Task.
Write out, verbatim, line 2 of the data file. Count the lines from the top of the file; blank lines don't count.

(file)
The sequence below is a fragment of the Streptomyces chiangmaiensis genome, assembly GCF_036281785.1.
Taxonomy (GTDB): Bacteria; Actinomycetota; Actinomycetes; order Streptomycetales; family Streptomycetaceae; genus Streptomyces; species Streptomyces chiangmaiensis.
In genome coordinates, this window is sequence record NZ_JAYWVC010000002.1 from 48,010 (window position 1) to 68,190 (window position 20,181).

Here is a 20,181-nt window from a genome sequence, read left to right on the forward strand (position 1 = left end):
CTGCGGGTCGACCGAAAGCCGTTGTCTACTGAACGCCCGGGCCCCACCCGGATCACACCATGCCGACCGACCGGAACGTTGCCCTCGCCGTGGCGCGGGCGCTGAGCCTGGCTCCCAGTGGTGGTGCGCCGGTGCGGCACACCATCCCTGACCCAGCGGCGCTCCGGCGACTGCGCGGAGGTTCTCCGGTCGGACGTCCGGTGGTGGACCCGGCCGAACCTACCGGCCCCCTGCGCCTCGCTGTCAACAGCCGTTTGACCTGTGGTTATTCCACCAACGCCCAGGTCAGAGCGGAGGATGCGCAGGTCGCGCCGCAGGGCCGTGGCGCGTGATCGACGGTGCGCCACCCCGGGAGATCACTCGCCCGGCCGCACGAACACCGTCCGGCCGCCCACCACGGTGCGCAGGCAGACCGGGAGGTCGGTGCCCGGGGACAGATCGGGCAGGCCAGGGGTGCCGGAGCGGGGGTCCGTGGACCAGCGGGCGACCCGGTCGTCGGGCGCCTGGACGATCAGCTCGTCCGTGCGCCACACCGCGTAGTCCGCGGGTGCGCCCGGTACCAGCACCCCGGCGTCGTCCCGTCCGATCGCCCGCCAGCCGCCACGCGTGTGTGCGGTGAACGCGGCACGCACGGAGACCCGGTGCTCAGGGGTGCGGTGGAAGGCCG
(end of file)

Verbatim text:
Taxonomy (GTDB): Bacteria; Actinomycetota; Actinomycetes; order Streptomycetales; family Streptomycetaceae; genus Streptomyces; species Streptomyces chiangmaiensis.